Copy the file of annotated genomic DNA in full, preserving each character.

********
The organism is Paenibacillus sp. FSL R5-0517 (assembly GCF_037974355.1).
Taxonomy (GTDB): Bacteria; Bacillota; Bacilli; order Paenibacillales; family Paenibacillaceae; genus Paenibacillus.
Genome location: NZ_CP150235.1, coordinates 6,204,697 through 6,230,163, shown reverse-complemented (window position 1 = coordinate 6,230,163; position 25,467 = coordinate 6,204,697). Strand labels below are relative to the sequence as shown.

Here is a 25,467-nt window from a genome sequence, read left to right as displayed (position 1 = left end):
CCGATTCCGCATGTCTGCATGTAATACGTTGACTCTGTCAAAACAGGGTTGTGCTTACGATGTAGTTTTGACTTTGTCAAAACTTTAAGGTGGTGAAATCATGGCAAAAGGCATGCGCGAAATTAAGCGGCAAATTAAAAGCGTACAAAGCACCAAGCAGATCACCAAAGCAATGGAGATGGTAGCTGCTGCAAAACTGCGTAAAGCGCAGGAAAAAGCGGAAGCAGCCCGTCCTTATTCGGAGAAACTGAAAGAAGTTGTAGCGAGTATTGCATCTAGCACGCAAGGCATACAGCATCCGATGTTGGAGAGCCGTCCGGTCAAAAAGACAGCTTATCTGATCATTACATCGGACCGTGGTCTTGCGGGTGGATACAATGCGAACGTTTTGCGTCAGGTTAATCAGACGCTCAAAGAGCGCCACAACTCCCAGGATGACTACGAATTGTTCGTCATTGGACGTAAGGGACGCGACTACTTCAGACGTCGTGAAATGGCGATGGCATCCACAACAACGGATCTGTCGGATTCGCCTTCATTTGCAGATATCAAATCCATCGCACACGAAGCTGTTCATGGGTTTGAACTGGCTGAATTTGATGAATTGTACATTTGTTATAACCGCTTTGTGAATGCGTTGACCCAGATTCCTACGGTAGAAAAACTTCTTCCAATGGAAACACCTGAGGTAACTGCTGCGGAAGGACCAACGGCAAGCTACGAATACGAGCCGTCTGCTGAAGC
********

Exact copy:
The organism is Paenibacillus sp. FSL R5-0517 (assembly GCF_037974355.1).
Taxonomy (GTDB): Bacteria; Bacillota; Bacilli; order Paenibacillales; family Paenibacillaceae; genus Paenibacillus.
Genome location: NZ_CP150235.1, coordinates 6,204,697 through 6,230,163, shown reverse-complemented (window position 1 = coordinate 6,230,163; position 25,467 = coordinate 6,204,697). Strand labels below are relative to the sequence as shown.

Here is a 25,467-nt window from a genome sequence, read left to right as displayed (position 1 = left end):
CCGATTCCGCATGTCTGCATGTAATACGTTGACTCTGTCAAAACAGGGTTGTGCTTACGATGTAGTTTTGACTTTGTCAAAACTTTAAGGTGGTGAAATCATGGCAAAAGGCATGCGCGAAATTAAGCGGCAAATTAAAAGCGTACAAAGCACCAAGCAGATCACCAAAGCAATGGAGATGGTAGCTGCTGCAAAACTGCGTAAAGCGCAGGAAAAAGCGGAAGCAGCCCGTCCTTATTCGGAGAAACTGAAAGAAGTTGTAGCGAGTATTGCATCTAGCACGCAAGGCATACAGCATCCGATGTTGGAGAGCCGTCCGGTCAAAAAGACAGCTTATCTGATCATTACATCGGACCGTGGTCTTGCGGGTGGATACAATGCGAACGTTTTGCGTCAGGTTAATCAGACGCTCAAAGAGCGCCACAACTCCCAGGATGACTACGAATTGTTCGTCATTGGACGTAAGGGACGCGACTACTTCAGACGTCGTGAAATGGCGATGGCATCCACAACAACGGATCTGTCGGATTCGCCTTCATTTGCAGATATCAAATCCATCGCACACGAAGCTGTTCATGGGTTTGAACTGGCTGAATTTGATGAATTGTACATTTGTTATAACCGCTTTGTGAATGCGTTGACCCAGATTCCTACGGTAGAAAAACTTCTTCCAATGGAAACACCTGAGGTAACTGCTGCGGAAGGACCAACGGCAAGCTACGAATACGAGCCGTCTGCTGAAGC